Disney’s Academy Award-winning Big Hero 6 will hit the shelves tomorrow, Feb. 24, along with its fellow Academy Award-winning short film, Feast, as part of the studio’s latest Blu-ray/DVD/Digital HD combo pack.
The story of Hiro Hamada, his marshmallow-fluff friend and their crew of crime fighters was released last year to high praise and was lauded as an original story that was both comedic and heartwarming. Snagging an Oscar this week for best animated feature, Big Hero 6 – a film adaptation of the Marvel Comics series – brought to life the origin stories of these two-dimensional characters from the books and laid down a decent foundation for the anticipated set of sequels.
If it turns out to be anything like other graphic-novel-to-film adaptations 300, A History of Violence or Scott Pilgrim vs. the World, then Sony’s recent purchase of the rights to The Sculptor graphic novel was a smart one.
Oscilloscope Laboratories released a new trailer and poster for Maxime Giroux’s most recent project, Félix And Meira, which won Best Canadian Feature at last year’s Toronto International Film Festival (TIFF).
Co-writer/director Giroux tells the love story between a Hasidic housewife and a
Playing the President of the United States in his latest action-adventure flick, Big Game, Samuel L. Jackson’s character is a commander-in-chief who finds himself stranded somewhere in Finland, fighting off those who aim to kill him.
Whether you grew up with 101 Dalmatians or discovered the film in your childhood (like I did) or you hope to revisit it with your children as an adult, Disney’s diamond edition of the 1961 animated classic will make a great addition to your movie collection.
Although originally written in the ’70s, the book Alexander and the Terrible, Horrible, No Good, Very Bad Day was made into a movie in 2014, followed by its Blu-ray/digital release this year.
In all honestly, I was a bit upset that the filmmakers made a movie out of one of my most cherished childhood books after seeing a god-awful-looking promo, but the film wasn’t as tragic as its trailer led me to believe and is actually a somewhat funny family film.
Before reading on, just know that you don’t have to be a fan of classical ballet to appreciate Jody Lee Lipes' documentary Ballet 422, which premiered at last year’s Tribeca Film Festival and also played at the 2014 Seattle International Film Festival.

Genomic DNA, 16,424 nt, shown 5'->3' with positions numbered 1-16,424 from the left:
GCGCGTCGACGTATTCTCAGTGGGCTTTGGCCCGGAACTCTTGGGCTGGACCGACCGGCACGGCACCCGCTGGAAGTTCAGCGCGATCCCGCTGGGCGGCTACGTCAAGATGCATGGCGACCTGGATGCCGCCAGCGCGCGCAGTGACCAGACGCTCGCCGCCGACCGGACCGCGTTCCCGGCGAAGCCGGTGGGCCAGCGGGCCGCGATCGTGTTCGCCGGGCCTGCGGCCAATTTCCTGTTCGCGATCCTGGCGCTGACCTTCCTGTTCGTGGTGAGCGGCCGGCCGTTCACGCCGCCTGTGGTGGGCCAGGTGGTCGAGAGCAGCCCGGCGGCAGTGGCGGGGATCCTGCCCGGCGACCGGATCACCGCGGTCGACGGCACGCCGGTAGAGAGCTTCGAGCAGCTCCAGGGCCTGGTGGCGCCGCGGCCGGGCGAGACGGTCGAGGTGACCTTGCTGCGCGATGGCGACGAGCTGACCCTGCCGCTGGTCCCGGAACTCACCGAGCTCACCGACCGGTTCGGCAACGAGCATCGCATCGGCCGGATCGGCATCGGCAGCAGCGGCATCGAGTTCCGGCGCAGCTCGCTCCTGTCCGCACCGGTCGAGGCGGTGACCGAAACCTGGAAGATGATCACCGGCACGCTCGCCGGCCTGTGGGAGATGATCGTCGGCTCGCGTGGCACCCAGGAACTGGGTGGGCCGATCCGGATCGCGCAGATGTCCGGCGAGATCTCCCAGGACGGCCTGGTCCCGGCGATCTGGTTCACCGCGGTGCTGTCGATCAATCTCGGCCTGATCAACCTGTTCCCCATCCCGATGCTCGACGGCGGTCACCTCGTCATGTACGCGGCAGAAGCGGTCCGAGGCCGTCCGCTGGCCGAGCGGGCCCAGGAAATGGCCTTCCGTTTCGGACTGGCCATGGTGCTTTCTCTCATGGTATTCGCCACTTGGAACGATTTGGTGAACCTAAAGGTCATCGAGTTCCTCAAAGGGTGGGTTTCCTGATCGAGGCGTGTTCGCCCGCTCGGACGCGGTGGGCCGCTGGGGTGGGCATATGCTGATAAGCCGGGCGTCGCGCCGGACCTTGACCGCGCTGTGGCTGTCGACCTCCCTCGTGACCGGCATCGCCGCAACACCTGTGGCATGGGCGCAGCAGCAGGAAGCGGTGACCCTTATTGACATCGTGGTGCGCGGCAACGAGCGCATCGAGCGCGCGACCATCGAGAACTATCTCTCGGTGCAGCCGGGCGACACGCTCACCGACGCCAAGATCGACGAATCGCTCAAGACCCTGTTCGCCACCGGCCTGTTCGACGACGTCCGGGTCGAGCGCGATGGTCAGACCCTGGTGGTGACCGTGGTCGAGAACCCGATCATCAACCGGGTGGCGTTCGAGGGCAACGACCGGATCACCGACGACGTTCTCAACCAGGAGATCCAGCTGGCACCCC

Yes, there’s the obligatory opening sequence that zooms closely in on the dancers’ – ahem – well worn feet and quite a bit of ballet jargon that quite honestly went over my head, but for the most part, this 75-minute documentary offers a unique glimpse into the lives of the professionals behind the curtain of The New York City Ballet.
Across the Sea follows Damla (Damla Sönmez) and her American husband, Kevin (Jacob Fishel), as they visit Damla’s family home in Turkey, a beautiful seaside paradise where everyone seems to know everyone else, where small fishing boats bob in the shallow waters and children squeal with joy along the water line, and where there is a dark secret yet to be revealed to its inhabitants.
I must say I was underwhelmed by the latest chapter in The Hunger Games film saga, Mockingjay Part 1, which catches back up with Katniss Everdeen (Jennifer Lawrence) after a major event occurs in the narrative's last installment, The Hunger Games: Catching Fire.
A fan of the books, I eagerly awaited the all three movie versions and was flush with joy and relief upon seeing the visual treatment of the film adaptations for books one and two. Whereas my mind’s eye could imagine only so much of the eerie juxtaposition between the subjugated districts and the ruthless Capitol, the films stepped in (and stepped up) to satisfy. Seeing the bleak conditions of Katniss’ coal-covered world of District 12 next to the Capitol’s over-the-top, opulent monuments filled with its apathy-ridden, ridiculously dressed residents was just what this reader needed.
Unlike other Star Wars spoofs, such as Spaceballs and the Family Guy parodies, Disney takes on the famous franchise with its cartoon stars Phineas and Ferb in starring roles alongside animated versions of Luke, Leia and Han Solo, instead of just embodying them.
DisneyToons Studio’s Planes: Fire & Rescue is a sequel to last year’s animated feature Planes. The film picks up not long after Planes ends — with Dusty Crophopper, a lowly crop-duster airplane, winning the Wings Across the Globe race, a mighty feet considering that (according to Dusty’s critics) his type of aircraft can’t compete with more elite flying machines.